Effective Ground-Fault Current Path. An intentionally constructed, permanent, low-impedance electrically conductive path designed and intended to carry current under ground-fault conditions from the point of a ground fault on a wiring system to the electrical supply source and that facilitates the operation of the overcurrent protective device or ground-fault detectors on high-impedance grounded systems. [[250.2]](http://code.necplus.org/index.php?edition=7008&id=necss:70-2008:necs70-250.2)
Ground. The earth. [[Article 100]](http://code.necplus.org/index.php?edition=7008&id=necss:70-2008:necs70-100.1)
Grounded (Grounding). Connected (connecting) to ground or to a conductive body that extends the ground connection. [[Article 100]](http://code.necplus.org/index.php?edition=7008&id=necss:70-2008:necs70-100.1)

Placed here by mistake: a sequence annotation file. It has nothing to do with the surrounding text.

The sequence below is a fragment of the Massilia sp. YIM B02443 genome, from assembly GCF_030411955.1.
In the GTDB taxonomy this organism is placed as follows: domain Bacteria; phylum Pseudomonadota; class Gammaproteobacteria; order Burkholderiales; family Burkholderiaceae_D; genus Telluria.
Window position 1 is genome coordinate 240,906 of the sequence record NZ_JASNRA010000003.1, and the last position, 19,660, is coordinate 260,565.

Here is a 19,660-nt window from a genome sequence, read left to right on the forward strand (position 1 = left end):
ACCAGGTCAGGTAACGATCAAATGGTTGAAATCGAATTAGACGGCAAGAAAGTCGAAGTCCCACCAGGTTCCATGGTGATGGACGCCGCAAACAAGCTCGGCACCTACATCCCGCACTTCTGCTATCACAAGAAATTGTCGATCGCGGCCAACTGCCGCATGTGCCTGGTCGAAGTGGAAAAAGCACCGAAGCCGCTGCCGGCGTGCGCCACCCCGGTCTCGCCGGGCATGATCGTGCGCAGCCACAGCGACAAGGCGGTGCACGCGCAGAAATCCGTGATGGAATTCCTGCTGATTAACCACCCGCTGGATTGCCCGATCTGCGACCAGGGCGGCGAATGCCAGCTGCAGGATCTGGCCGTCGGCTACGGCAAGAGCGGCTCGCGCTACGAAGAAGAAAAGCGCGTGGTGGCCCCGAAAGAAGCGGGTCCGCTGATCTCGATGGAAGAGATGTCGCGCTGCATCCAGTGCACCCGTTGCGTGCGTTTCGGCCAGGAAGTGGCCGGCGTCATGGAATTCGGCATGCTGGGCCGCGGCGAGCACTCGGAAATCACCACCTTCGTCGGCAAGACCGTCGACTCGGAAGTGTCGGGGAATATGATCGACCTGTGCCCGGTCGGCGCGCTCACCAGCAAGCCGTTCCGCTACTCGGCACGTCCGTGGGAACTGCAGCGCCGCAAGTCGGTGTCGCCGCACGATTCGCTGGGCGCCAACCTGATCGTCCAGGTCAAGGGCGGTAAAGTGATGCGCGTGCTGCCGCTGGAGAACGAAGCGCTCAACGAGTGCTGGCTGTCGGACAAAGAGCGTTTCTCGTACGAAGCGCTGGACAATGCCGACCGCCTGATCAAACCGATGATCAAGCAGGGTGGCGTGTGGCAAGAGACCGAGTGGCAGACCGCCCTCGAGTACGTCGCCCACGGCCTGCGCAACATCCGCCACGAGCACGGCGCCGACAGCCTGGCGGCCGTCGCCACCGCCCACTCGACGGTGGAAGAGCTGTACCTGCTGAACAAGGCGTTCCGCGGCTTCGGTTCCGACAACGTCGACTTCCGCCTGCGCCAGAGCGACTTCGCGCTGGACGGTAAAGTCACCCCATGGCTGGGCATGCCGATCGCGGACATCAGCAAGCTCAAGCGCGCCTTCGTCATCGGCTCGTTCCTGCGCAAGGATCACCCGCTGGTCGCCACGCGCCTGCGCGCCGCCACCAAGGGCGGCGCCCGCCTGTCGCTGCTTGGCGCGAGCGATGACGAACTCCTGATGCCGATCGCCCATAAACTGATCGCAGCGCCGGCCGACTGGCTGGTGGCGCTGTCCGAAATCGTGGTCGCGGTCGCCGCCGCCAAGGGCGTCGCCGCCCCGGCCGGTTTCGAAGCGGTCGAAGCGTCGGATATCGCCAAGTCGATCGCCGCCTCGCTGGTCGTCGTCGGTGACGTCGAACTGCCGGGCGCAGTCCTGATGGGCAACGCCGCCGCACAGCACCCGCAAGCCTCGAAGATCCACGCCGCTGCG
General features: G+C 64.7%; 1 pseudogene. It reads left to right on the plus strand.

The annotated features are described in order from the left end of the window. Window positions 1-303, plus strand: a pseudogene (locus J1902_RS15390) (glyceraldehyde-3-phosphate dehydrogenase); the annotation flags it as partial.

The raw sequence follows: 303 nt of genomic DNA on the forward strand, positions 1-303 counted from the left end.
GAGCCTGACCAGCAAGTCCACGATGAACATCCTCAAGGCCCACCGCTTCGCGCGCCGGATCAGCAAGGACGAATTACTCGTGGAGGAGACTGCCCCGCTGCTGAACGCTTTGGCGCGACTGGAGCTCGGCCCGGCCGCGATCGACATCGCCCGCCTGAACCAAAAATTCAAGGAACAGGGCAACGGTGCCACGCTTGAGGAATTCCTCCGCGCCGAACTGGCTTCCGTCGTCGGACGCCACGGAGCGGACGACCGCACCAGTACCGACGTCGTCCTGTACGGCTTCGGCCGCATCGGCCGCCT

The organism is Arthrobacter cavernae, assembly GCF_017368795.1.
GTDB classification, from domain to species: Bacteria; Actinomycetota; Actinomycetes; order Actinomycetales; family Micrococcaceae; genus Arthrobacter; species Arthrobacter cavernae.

Grounded Conductor. A system or circuit conductor that is intentionally grounded. [[Article 100]](http://code.necplus.org/index.php?edition=7008&id=necss:70-2008:necs70-100.1)
Grounding Conductor. A conductor used to connect equipment or the grounded circuit of a wiring system to a grounding electrode or electrodes. [Article 100]
Grounding Conductor, Equipment (EGC). The conductive path installed to connect the normally non−–current-carrying metal parts of equipment together and to the system grounded conductor or to the grounding electrode conductor, or both. [Article 100]
Grounding Electrode Conductor. A conductor used to connect the system grounded conductor the equipment to the grounding electrode or to a point on the grounding electrode system. [Article 100]
Ground Fault. An unintentional, electrically conducting connection between an ungrounded conductor of an electrical circuit and the normally non–current-carrying conductors, metallic enclosures, metallic raceways, metallic equipment, or earth. [250.2]
Ground-Fault Current Path. An electrically conductive path from the point of a ground-fault on a wiring system through normally non-current-carrying conductors, equipment, or the earth to the electrical supply source. [250.2]